6 SEPTEMBER 1975, Page 14

Chelsea squalor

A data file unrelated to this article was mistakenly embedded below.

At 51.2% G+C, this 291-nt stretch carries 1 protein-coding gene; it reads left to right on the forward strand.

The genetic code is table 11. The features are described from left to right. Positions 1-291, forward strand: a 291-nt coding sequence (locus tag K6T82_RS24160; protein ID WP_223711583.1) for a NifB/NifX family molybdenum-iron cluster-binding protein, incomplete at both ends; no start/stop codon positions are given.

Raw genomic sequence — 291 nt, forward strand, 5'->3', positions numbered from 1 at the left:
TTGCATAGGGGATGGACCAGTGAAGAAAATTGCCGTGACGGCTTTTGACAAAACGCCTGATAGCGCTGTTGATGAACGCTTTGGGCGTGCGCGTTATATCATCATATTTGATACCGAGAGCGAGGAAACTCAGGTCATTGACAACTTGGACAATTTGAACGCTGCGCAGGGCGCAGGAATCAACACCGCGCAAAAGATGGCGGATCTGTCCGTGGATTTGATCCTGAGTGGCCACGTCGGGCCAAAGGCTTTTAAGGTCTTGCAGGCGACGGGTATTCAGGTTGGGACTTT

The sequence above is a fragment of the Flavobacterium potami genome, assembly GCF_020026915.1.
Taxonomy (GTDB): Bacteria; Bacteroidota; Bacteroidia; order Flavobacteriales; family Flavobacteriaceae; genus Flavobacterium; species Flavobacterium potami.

One Spectator reader who took a very serious view of our recent disclosures on squatters was the senior waiter in my St James's Street Club, Joe Stott. Stott, as he is known, asked me round to see the appalling situation in Christchurch Street, Chelsea, where he lives. Christchurch Street is something of a cause célèbre, much quoted by Lord Melchett in the Times letter pages. Stott is accustomed to stylish living — he was chief steward on the luxury liner Lakonia. He is also accustomed to disasters — he was on board when it sank one midwinter night, drowning many passengers. His chief complaint is that the council has put the rates up while the property owners Cadogan Estates have still not been compelled to tidy the place up and get rid of the squatters' lurid paintwork and broken-down cars. He has written to Mrs Thatcher who lives round the corner. To brighten the place up he has a vast array of pot plants which he entered for the Brighter Chelsea and Kensington Garden competition. He was beaten into second place by that other Council baiter Derek Nimmo — who won popularity among local rate-payers by emptying the contents of his dustbin onto a judge's desk in court as a protest against idle dustmen. Stott's faith in the system took a severe blow, however, when a member of the club visited the house opposite the other day. He was the father of the girl with two children who is living with a noisy impecunious art student, on social security. Stott was far too discreet to tell me who it was.